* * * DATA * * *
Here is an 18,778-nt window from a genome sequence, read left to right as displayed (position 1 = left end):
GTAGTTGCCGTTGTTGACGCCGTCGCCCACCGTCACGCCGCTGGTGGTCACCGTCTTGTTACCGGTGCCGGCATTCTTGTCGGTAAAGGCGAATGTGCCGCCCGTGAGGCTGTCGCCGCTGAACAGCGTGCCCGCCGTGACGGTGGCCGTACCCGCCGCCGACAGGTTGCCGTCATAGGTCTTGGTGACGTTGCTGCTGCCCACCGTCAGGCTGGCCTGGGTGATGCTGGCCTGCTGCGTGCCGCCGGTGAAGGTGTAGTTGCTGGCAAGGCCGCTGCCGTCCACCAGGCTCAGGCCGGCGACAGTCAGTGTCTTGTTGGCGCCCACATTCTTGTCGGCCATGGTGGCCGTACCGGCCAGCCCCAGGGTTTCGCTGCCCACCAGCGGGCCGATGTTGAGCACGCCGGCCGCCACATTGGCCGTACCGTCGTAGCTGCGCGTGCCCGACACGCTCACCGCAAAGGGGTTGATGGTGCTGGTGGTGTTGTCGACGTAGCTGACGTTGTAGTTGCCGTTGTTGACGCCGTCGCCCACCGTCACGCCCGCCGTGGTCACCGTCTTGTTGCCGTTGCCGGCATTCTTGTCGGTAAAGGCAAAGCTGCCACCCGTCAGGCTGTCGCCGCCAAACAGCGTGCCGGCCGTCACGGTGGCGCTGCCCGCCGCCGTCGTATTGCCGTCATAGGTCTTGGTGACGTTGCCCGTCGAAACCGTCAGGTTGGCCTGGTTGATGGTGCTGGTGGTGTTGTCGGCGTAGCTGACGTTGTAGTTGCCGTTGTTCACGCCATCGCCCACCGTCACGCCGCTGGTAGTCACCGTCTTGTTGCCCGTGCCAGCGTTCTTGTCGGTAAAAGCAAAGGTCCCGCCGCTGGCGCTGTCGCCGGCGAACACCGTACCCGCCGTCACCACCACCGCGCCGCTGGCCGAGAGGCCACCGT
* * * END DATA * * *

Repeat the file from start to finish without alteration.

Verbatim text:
Here is an 18,778-nt window from a genome sequence, read left to right as displayed (position 1 = left end):
GTAGTTGCCGTTGTTGACGCCGTCGCCCACCGTCACGCCGCTGGTGGTCACCGTCTTGTTACCGGTGCCGGCATTCTTGTCGGTAAAGGCGAATGTGCCGCCCGTGAGGCTGTCGCCGCTGAACAGCGTGCCCGCCGTGACGGTGGCCGTACCCGCCGCCGACAGGTTGCCGTCATAGGTCTTGGTGACGTTGCTGCTGCCCACCGTCAGGCTGGCCTGGGTGATGCTGGCCTGCTGCGTGCCGCCGGTGAAGGTGTAGTTGCTGGCAAGGCCGCTGCCGTCCACCAGGCTCAGGCCGGCGACAGTCAGTGTCTTGTTGGCGCCCACATTCTTGTCGGCCATGGTGGCCGTACCGGCCAGCCCCAGGGTTTCGCTGCCCACCAGCGGGCCGATGTTGAGCACGCCGGCCGCCACATTGGCCGTACCGTCGTAGCTGCGCGTGCCCGACACGCTCACCGCAAAGGGGTTGATGGTGCTGGTGGTGTTGTCGACGTAGCTGACGTTGTAGTTGCCGTTGTTGACGCCGTCGCCCACCGTCACGCCCGCCGTGGTCACCGTCTTGTTGCCGTTGCCGGCATTCTTGTCGGTAAAGGCAAAGCTGCCACCCGTCAGGCTGTCGCCGCCAAACAGCGTGCCGGCCGTCACGGTGGCGCTGCCCGCCGCCGTCGTATTGCCGTCATAGGTCTTGGTGACGTTGCCCGTCGAAACCGTCAGGTTGGCCTGGTTGATGGTGCTGGTGGTGTTGTCGGCGTAGCTGACGTTGTAGTTGCCGTTGTTCACGCCATCGCCCACCGTCACGCCGCTGGTAGTCACCGTCTTGTTGCCCGTGCCAGCGTTCTTGTCGGTAAAAGCAAAGGTCCCGCCGCTGGCGCTGTCGCCGGCGAACACCGTACCCGCCGTCACCACCACCGCGCCGCTGGCCGAGAGGCCACCGT